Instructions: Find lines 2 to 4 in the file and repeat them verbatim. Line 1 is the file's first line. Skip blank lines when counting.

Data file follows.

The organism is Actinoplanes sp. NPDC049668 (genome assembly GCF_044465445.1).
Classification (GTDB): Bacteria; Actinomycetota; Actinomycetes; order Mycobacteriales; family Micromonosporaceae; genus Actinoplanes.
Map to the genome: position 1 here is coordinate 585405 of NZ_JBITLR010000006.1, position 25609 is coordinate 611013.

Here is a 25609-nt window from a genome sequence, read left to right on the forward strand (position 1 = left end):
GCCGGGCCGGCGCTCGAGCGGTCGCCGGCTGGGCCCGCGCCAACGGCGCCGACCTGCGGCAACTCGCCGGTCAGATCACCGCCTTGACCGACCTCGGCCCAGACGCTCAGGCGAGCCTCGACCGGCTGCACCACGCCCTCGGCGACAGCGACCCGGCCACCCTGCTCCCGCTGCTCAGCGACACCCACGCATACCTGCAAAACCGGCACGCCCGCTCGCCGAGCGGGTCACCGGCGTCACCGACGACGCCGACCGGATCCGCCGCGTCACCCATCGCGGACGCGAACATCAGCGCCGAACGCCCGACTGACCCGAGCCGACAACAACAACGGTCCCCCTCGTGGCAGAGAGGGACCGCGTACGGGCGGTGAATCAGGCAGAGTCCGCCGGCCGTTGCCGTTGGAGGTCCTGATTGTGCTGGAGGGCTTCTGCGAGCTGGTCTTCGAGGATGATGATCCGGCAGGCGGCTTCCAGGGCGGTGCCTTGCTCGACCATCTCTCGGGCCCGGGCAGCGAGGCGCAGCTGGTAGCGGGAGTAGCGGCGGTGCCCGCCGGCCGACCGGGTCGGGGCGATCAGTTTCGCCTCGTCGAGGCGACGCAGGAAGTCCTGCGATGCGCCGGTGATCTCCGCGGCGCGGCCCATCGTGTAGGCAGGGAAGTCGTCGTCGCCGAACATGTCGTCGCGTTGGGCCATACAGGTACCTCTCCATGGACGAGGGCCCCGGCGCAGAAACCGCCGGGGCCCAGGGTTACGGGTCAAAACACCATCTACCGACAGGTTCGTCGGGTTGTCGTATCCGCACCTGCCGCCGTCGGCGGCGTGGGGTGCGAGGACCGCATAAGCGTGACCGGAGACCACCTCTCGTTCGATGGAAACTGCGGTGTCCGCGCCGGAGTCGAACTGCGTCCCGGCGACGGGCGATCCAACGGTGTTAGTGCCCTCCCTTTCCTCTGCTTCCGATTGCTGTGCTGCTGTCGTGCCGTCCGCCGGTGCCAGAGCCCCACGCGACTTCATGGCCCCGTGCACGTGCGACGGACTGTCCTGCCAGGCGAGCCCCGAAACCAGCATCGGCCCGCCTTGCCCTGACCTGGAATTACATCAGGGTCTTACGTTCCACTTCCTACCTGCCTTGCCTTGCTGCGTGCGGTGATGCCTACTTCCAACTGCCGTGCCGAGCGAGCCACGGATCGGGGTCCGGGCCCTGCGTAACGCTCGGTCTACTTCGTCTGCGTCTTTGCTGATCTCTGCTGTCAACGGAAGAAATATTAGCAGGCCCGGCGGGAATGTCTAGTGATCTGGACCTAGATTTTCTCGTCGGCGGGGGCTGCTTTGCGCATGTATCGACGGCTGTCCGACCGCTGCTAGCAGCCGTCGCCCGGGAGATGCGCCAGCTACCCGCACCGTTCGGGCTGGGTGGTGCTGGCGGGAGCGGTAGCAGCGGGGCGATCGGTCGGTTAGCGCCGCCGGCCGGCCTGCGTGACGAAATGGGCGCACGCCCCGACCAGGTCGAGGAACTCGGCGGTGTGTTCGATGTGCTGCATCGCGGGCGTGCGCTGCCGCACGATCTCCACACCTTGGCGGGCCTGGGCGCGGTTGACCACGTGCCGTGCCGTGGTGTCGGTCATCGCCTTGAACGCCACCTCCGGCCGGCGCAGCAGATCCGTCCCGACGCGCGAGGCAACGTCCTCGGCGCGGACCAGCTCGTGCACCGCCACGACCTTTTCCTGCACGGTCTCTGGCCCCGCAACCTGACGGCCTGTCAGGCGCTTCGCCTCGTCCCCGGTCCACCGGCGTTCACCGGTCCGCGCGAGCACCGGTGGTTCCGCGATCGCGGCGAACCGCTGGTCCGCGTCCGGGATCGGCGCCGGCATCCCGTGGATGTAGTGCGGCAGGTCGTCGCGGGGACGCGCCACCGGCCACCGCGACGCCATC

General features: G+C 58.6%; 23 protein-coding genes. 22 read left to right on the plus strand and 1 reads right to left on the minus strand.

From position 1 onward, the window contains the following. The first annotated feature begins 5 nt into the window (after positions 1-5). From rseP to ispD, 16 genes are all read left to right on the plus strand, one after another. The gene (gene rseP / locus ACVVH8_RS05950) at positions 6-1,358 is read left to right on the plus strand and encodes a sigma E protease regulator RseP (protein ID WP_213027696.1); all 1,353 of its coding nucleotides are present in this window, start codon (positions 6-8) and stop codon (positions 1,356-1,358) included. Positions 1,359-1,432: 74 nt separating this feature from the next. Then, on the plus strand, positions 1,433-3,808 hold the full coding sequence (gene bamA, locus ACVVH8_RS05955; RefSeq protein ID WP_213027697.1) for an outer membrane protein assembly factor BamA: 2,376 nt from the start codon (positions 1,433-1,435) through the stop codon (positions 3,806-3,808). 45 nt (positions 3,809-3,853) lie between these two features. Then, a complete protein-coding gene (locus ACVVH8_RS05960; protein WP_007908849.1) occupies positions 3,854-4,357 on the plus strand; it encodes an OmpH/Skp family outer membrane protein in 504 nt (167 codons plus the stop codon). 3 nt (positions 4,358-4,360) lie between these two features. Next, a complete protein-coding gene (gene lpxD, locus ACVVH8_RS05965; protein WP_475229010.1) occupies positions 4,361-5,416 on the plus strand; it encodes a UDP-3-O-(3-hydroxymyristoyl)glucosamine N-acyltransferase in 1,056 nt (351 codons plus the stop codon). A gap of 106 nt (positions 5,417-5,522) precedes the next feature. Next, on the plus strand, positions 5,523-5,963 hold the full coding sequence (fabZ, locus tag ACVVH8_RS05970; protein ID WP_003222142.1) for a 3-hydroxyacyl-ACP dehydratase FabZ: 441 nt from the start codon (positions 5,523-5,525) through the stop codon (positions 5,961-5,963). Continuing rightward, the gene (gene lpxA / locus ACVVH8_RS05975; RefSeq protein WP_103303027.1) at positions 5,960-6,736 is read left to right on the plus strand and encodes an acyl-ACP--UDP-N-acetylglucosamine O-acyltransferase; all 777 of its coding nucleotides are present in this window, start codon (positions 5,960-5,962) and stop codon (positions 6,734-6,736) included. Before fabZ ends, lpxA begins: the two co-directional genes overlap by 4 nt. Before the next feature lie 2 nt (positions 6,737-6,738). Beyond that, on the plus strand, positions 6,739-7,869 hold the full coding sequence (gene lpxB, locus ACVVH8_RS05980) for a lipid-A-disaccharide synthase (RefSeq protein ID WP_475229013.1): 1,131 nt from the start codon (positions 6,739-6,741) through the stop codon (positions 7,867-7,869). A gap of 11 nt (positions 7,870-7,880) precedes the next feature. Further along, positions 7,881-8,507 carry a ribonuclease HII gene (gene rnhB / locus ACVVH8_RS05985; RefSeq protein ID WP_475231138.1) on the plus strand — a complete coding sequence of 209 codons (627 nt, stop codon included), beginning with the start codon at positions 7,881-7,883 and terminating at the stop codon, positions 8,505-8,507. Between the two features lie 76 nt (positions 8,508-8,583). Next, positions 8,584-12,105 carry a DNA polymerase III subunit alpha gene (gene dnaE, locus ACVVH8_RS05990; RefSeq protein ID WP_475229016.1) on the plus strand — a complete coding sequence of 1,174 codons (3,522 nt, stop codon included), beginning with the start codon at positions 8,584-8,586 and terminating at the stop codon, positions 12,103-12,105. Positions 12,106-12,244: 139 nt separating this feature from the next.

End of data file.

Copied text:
Classification (GTDB): Bacteria; Actinomycetota; Actinomycetes; order Mycobacteriales; family Micromonosporaceae; genus Actinoplanes.
Map to the genome: position 1 here is coordinate 585405 of NZ_JBITLR010000006.1, position 25609 is coordinate 611013.

Here is a 25609-nt window from a genome sequence, read left to right on the forward strand (position 1 = left end):